FORT EDWARD — The Washington County Shared Services Panel voted on Friday in favor of adopting the county’s Shared Services Plan.
“All 13 supervisors in attendance voted in favor of the plan,” said Administrator Chris DeBolt on Friday afternoon. “The plan will be submitted to the state later today.”
According to DeBolt, Gov. Andrew Cuomo’s County-Wide Shared Services Initiative generates property tax savings by enabling collaboration between local governments across the state.
Washington County’s recently approved plan focuses on shared services for property revaluation in six towns and shared public works services.
The property revaluation initiative is projected to save $201,720 among the towns of Dresden, Easton, Fort Edward, Jackson, Salem and White Creek.
“The six participating towns are each getting revaluation services from one contractor hired by the county. Each town will work independently with the contractor and ultimately will have the final decision as to whether or not to accept the final revaluation recommendations of the consultant,” DeBolt said.
Currently, the six towns are significantly below 100% equalization for their property assessment rolls and need a comprehensive revaluation.
According to New York state real property tax law it requires annual equalization rates be established for each county, city, town and village and they are calculated each year to reflect that year’s assessment roll and current market values for each assessing unit.
Several longtime Washington County Supervisors will end their current terms this month. On Friday, they were recognized for their service.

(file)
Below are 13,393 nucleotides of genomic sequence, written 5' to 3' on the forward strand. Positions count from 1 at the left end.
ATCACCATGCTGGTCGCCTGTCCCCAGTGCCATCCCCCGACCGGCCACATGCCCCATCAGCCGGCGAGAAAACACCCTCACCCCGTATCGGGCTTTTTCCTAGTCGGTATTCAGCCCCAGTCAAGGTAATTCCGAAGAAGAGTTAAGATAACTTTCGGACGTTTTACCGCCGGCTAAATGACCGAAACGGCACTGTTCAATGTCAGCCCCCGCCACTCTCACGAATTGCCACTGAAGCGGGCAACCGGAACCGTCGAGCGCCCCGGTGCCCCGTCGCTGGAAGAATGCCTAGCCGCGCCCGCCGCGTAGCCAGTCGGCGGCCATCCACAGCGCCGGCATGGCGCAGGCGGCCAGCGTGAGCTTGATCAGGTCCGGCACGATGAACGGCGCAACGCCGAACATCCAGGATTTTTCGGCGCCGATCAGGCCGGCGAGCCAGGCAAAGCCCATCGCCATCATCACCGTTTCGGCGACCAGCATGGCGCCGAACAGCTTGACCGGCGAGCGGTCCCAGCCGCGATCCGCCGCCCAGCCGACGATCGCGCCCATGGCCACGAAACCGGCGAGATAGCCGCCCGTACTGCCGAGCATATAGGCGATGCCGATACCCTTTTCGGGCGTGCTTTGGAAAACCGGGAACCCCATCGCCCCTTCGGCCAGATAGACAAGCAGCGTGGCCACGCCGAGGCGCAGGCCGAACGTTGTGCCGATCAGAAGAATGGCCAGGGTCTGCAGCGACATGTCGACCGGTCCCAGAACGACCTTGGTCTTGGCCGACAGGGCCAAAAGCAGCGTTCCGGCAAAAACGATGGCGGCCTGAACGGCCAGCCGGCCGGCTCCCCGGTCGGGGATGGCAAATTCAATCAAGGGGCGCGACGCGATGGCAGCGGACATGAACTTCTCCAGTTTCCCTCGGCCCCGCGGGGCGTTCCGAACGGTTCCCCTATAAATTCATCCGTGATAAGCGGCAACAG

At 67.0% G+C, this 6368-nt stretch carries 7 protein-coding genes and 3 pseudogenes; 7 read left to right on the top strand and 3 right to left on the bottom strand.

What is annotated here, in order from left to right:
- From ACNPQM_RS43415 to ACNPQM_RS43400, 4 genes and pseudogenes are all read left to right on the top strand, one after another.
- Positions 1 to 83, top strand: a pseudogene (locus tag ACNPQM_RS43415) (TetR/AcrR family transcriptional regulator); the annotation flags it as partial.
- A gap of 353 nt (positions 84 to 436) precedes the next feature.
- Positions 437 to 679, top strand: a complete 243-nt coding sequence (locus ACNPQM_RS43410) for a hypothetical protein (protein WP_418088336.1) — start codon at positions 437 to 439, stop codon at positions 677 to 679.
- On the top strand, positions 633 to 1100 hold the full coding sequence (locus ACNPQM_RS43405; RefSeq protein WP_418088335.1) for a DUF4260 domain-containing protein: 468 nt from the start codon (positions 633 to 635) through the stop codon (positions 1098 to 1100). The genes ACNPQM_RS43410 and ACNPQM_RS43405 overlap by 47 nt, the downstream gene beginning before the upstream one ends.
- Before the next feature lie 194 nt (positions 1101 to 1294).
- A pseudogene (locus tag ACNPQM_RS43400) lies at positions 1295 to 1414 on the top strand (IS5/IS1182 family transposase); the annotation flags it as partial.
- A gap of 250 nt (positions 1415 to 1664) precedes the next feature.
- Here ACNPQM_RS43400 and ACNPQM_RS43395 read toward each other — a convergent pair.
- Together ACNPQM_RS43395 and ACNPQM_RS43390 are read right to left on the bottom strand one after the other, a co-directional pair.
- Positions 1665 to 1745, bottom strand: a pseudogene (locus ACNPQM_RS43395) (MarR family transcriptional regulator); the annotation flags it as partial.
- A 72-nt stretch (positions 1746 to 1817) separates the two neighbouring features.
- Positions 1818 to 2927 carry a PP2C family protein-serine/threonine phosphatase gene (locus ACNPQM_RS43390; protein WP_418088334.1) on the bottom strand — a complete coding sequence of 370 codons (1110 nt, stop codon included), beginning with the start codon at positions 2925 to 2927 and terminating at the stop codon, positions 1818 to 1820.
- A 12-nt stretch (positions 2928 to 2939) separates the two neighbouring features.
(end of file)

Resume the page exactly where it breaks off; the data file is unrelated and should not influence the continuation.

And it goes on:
The equalization rate for Dresden for example is 46%, a revaluation could reflect a $17,000 savings for the town.
And by sharing services, rather than each town doing an RFP individually, they were grouped together in one large RFP to make the project more attractive to consultants, DeBolt said.
“By doing this, we have been successful in getting a much better price per parcel than what the towns likely would have paid should they have contracted individually for these services,” he said.
The county has received responses to the RFP and have a consultant in mind, however, DeBolt said, adding that they are waiting for a Minority/Women Business Enterprise waiver from the Department of State because none of the responding consultants met the requirements that were part of the grant they received to help fund the project.
“The hope is that the waiver will be received from DOS in the next two weeks or so and then we will move forward with awarding the contract,” he said. “Work on the revaluation project should start in early 2020, if all goes according to plan.”
As part of this year’s approved shared services plan, each of the 17 towns and eight villages would share services with the county for the maintenance and improvement of the county’s 286 miles of roads.
On a conservative basis, it is estimated that at least $100,000 in savings can be realized between the county and municipalities, according to the plan.
As an example, when the county is paving a county road in a particular town, the county will coordinate with the local highway superintendent to see if the town or village is in need of paving in an adjacent area. The county could deploy its paver and paving crew.
According to the shared services plan, the savings to both the county and the town or village could be significant.
“Supervisor Skellie (Jay Skellie, Jackson) indicated this morning that five municipalities in southern part of the county are willing to purchase a hot patch mixer together and then they are going to track the usage and bill the towns,” said DeBolt during the meeting. “Actually that’s a perfect example of shared services.”
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